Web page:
In a time when Quebec government authorities are mobilized to face a major crisis, it is our duty to remind that the life and health of First Nations populations in Quebec are as important as that of all other citizens.
"The facts reported by Radio-Canada concerning the actions taken by two institutions in the same region, which resulted in an increased risk of spread, are quite disturbing and deserve the immediate attention of the Government of Quebec and the competent public health authorities," said Ghislain Picard, Chief of the AFNQL. The Radio-Canada article reports that two members of the Innu Nation, who were presenting symptoms related to COVID-19, did not receive the appropriate attention and instructions from two hospitals on the North Shore.
"Since the beginning of the crisis, our representations have called for substantial mobilization on the part of the Government of Quebec, on the undeniable principle that in matters of public health, the provincial government has an obligation to exercise its responsibility, which includes the members of our communities," added AFNQL Chief Ghislain Picard.
In order to help flatten the curve, the leaders of our Nations are asking that their local actions be aligned with those of the public health and civil security networks. We cannot stress enough the reality that our populations are much more vulnerable to the pandemic.
Let us remember that overcrowded housing, geographic remoteness, language, psychosocial risk factors, high rates of chronic disease, food insecurity, and lack of resources and professionals are all factors that increase the vulnerability of our populations and that the decisions and actions of public health authorities must be adapted to this reality.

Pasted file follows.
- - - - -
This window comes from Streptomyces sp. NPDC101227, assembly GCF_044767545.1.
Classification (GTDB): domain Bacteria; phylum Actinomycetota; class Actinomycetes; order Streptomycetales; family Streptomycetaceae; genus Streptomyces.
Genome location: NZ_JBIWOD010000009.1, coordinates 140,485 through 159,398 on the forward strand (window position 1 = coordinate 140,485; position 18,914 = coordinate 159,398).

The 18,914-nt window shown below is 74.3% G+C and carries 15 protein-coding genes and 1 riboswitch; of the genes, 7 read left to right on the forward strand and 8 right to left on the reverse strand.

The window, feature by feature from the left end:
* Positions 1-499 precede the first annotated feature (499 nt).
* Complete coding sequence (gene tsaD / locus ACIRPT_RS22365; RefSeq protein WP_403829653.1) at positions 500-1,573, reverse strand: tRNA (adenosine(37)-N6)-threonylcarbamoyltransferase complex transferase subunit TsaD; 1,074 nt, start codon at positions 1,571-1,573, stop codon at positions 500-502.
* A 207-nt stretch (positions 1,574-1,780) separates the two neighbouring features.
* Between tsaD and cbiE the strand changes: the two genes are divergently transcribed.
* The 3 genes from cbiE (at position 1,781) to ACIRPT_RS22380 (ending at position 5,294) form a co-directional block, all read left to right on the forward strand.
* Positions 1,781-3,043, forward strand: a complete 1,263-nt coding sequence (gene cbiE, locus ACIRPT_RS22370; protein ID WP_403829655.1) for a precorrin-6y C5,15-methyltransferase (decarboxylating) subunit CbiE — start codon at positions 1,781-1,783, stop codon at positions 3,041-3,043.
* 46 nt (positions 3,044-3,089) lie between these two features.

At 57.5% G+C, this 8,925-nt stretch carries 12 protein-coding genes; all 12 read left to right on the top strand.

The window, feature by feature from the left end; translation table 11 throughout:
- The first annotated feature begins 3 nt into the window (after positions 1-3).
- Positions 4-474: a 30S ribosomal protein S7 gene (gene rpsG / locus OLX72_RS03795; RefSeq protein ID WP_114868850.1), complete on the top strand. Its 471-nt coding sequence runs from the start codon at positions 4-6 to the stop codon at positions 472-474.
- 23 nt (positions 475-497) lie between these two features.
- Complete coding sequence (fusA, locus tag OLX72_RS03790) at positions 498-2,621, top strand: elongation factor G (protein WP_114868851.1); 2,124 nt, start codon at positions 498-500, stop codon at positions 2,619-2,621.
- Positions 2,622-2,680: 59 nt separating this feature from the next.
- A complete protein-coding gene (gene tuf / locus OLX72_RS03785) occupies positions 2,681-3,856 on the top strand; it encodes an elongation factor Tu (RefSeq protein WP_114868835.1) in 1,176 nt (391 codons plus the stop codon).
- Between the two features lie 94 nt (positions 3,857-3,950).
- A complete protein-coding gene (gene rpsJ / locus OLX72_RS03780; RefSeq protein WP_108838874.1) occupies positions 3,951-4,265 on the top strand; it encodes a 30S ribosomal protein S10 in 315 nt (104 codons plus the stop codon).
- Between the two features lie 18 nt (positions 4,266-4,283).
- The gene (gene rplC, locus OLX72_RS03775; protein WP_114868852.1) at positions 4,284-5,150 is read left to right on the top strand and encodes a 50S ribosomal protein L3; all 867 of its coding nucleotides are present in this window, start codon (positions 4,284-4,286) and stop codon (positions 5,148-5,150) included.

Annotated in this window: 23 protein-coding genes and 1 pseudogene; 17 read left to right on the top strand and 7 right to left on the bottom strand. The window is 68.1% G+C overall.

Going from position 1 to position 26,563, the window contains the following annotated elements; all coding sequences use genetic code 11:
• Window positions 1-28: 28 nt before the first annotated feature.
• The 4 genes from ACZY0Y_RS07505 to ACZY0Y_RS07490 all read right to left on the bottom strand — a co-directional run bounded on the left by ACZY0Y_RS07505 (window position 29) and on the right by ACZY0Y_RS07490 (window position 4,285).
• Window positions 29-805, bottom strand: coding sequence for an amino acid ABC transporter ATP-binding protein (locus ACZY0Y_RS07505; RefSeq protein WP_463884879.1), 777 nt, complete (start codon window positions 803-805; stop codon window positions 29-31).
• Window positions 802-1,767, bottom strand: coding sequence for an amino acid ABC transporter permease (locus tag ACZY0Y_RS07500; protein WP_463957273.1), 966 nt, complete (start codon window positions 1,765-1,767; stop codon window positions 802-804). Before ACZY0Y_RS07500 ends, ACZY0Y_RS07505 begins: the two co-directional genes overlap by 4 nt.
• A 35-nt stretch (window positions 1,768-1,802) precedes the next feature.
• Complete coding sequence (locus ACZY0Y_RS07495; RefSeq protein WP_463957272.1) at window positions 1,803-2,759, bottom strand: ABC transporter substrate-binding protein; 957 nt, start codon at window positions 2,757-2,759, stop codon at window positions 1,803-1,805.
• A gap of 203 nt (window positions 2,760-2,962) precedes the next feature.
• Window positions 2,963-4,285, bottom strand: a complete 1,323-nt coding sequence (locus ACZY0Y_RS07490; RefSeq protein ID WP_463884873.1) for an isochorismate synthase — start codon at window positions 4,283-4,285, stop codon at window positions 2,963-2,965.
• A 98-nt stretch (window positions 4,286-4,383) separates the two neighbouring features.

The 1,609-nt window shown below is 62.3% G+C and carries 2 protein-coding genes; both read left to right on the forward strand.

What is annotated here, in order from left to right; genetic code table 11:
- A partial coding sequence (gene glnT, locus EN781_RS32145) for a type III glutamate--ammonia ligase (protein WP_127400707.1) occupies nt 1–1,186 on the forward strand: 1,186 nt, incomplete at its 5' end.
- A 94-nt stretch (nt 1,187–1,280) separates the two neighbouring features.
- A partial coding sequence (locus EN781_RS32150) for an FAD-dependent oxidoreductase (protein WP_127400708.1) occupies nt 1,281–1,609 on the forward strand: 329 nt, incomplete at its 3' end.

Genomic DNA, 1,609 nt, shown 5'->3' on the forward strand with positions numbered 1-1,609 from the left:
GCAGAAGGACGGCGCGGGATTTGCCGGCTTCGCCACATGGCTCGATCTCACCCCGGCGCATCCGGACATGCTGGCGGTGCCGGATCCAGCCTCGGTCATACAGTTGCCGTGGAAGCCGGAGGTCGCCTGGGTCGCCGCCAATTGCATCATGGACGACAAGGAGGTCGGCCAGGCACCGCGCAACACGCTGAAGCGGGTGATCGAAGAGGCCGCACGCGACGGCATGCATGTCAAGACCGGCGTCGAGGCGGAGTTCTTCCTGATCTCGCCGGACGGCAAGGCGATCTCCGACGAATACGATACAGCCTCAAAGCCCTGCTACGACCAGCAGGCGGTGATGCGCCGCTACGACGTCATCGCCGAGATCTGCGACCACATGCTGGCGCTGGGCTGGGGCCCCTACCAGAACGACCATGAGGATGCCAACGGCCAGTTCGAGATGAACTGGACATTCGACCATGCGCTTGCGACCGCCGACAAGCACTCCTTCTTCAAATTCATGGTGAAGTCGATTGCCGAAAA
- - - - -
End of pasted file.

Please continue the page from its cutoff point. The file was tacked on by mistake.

Furthermore, the AFNQL wishes to salute the Quebec government's decision to control access to certain regions where most of our communities are located. This is in addition to the measures already adopted by some communities to control or restrict access to their territories.
In order to limit the spread within our communities, First Nations leaders have requested from the outset that measures be taken to allow them to hold screening tests locally.
Although a few communities have finally been able to reach an agreement to this effect, many other communities are asking for the same opportunity to limit travel, thus reducing the risk of spread, and reducing the anxiety for our members to travel unnecessarily outside the community.
"Uncertainty and anxiety will continue to increase. How can the curve be flattened under these conditions? We are all equal in the face of the crisis, except that the vulnerability of our populations adds to the challenges faced by our leaders. The pandemic makes no exceptions, it does not discriminate, it has no borders. It is no longer a question of which government is responsible for what. The AFNQL expects the governments to take their responsibilities" concluded the Chief of the AFNQL.